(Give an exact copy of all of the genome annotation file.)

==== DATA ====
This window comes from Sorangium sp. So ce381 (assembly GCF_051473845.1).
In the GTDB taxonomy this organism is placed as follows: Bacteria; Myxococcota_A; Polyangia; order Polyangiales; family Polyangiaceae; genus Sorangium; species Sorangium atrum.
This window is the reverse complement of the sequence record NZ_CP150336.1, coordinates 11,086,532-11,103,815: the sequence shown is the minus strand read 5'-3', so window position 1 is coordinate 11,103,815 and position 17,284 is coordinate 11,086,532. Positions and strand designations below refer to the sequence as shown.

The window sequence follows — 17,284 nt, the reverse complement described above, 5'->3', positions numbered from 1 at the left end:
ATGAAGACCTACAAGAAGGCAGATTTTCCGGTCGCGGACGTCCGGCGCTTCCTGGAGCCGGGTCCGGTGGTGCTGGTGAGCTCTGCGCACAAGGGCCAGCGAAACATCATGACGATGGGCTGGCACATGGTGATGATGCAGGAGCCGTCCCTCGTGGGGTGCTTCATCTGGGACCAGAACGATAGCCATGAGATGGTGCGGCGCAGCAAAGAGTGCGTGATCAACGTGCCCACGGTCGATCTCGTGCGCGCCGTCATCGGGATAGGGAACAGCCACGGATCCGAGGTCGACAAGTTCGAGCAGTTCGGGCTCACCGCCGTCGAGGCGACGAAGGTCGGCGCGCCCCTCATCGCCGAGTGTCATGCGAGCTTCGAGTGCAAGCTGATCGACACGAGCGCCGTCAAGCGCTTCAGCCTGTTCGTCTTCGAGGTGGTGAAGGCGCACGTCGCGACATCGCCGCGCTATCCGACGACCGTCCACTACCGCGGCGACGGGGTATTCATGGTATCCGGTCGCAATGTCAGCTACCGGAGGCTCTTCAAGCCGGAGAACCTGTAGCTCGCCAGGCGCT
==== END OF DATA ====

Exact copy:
This window comes from Sorangium sp. So ce381 (assembly GCF_051473845.1).
In the GTDB taxonomy this organism is placed as follows: Bacteria; Myxococcota_A; Polyangia; order Polyangiales; family Polyangiaceae; genus Sorangium; species Sorangium atrum.
This window is the reverse complement of the sequence record NZ_CP150336.1, coordinates 11,086,532-11,103,815: the sequence shown is the minus strand read 5'-3', so window position 1 is coordinate 11,103,815 and position 17,284 is coordinate 11,086,532. Positions and strand designations below refer to the sequence as shown.

The window sequence follows — 17,284 nt, the reverse complement described above, 5'->3', positions numbered from 1 at the left end:
ATGAAGACCTACAAGAAGGCAGATTTTCCGGTCGCGGACGTCCGGCGCTTCCTGGAGCCGGGTCCGGTGGTGCTGGTGAGCTCTGCGCACAAGGGCCAGCGAAACATCATGACGATGGGCTGGCACATGGTGATGATGCAGGAGCCGTCCCTCGTGGGGTGCTTCATCTGGGACCAGAACGATAGCCATGAGATGGTGCGGCGCAGCAAAGAGTGCGTGATCAACGTGCCCACGGTCGATCTCGTGCGCGCCGTCATCGGGATAGGGAACAGCCACGGATCCGAGGTCGACAAGTTCGAGCAGTTCGGGCTCACCGCCGTCGAGGCGACGAAGGTCGGCGCGCCCCTCATCGCCGAGTGTCATGCGAGCTTCGAGTGCAAGCTGATCGACACGAGCGCCGTCAAGCGCTTCAGCCTGTTCGTCTTCGAGGTGGTGAAGGCGCACGTCGCGACATCGCCGCGCTATCCGACGACCGTCCACTACCGCGGCGACGGGGTATTCATGGTATCCGGTCGCAATGTCAGCTACCGGAGGCTCTTCAAGCCGGAGAACCTGTAGCTCGCCAGGCGCT